College Football Playoff: Sorting the 14 teams still alive – tech2.org

College Football Playoff: Sorting the 14 teams still alive

[ad_1]

As ridiculous as I think the weekly College Football Playoff rankings are in their ability to infuriate fans while providing no true insight into the future, I have to admit: I’m somewhat intrigued about 2017’s initial rankings unveil on Tuesday night. The main reason: I have no true idea what to expect.

We probably know who the top two will be. Georgia’s unbeaten record and road win over Notre Dame will probably give the Dawgs the No. 1 spot, and Alabama’s unbeaten record and general Bama-ness (read: cruel, somewhat selective dominance) should be enough to wrap up No. 2.

The No. 3 spot is perhaps most likely to go to Notre Dame, though there’s a case for plenty of others. And among those others, it’s almost impossible to figure out who will get No. 4. Clemson, I guess?

The pure uncertainty in this particularly uncertain season is interesting. But let’s not get confused: it still doesn’t tell us what’s on the horizon. For that, let’s take a quick look into the S&P+ crystal ball.

This week’s Football Study Hall stat profiles have been updated, and now that the CFP is officially a topic, the S&P+ win probabilities for each team become particularly noteworthy. No matter what kind of matchups the committee spit out tonight, realize that we’ve still got a month’s worth of nonsense to go.

Unbeaten P5 teams’ chances of winning out

  1. Alabama 36%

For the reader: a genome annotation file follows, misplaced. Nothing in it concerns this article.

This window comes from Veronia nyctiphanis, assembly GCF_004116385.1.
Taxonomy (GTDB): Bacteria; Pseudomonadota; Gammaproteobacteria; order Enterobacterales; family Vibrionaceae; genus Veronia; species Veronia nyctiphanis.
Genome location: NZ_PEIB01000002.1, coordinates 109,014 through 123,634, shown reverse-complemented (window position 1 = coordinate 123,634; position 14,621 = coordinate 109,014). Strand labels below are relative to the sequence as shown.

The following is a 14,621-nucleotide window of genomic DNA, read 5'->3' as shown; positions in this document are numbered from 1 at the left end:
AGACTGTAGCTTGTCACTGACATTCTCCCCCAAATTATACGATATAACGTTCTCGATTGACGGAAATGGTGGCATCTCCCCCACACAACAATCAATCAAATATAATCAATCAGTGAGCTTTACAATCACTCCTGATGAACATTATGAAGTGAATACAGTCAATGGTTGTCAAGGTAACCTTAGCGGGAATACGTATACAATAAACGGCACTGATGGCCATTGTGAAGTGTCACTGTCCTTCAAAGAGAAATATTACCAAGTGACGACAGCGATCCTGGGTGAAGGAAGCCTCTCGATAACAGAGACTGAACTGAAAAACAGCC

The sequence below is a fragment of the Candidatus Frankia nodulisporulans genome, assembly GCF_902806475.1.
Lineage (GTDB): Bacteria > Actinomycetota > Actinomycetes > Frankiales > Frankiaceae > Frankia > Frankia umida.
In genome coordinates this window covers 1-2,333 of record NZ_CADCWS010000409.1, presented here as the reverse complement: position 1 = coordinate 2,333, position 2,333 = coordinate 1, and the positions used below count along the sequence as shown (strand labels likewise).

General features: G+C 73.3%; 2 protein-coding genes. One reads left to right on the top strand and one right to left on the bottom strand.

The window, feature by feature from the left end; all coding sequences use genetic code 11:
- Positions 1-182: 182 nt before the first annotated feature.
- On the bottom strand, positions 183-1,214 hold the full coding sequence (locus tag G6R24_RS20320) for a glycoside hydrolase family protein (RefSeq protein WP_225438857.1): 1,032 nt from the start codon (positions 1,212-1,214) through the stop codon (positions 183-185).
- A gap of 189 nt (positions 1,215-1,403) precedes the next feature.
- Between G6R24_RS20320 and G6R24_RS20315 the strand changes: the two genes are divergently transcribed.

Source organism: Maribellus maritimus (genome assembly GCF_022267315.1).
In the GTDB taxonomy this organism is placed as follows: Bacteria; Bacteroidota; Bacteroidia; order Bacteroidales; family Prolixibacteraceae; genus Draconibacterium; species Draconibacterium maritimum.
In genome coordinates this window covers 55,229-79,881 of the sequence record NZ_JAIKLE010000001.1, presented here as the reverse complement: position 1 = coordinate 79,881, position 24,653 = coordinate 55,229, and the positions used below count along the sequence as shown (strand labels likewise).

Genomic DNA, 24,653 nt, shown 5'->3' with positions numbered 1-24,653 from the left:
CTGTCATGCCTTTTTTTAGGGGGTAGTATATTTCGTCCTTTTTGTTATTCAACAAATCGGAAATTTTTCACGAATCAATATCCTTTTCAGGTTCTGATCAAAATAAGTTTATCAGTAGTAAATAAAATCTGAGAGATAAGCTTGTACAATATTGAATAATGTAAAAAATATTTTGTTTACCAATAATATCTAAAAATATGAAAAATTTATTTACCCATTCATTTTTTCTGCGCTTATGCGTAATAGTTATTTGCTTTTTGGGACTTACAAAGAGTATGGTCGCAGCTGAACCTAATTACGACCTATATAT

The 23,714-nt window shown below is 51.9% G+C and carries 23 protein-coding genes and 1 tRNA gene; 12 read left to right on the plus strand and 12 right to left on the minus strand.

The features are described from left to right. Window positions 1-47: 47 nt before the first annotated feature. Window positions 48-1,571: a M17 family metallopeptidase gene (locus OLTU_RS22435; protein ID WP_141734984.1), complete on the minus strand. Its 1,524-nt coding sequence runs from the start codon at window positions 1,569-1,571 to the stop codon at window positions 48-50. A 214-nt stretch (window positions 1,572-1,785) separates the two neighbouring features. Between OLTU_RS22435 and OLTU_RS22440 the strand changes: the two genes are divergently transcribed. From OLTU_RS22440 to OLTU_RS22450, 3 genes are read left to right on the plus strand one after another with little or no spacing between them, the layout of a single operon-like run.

2. Georgia 34%
  3. Wisconsin 34%
  4. Miami 17%

That there are only four unbeaten power conference teams remaining is noteworthy. Including mid-majors, we’re at only five overall, which means we’re a week ahead of schedule.

If we are to remain a week ahead of schedule, either Alabama must lose to LSU (15 percent chance, per S&P+), Georgia to South Carolina (11 percent), Miami to Virginia Tech (44 percent), Wisconsin to Indiana (25 percent), or UCF to SMU (31 percent). Our odds of all five teams winning: only 22 percent. We’re in pretty good shape to trim the list in Week 10.

Since 12-0 Alabama and 12-0 Georgia would play each other in the SEC title game, we’re guaranteed only three unbeaten P5 teams at most. More likely, we’re looking at about one.

One-loss P5 teams’ chances of winning out

  1. Ohio State 52%
  2. Clemson 42%
  3. Penn State 39%
  4. Washington 34%
  5. Oklahoma State 32%
  6. TCU 25%
  7. Notre Dame 18%
  8. Virginia Tech 17%
  9. Oklahoma 13%

The nine one-loss P5 teams all enter November thinking they have excellent “win out, and you’re in” shots.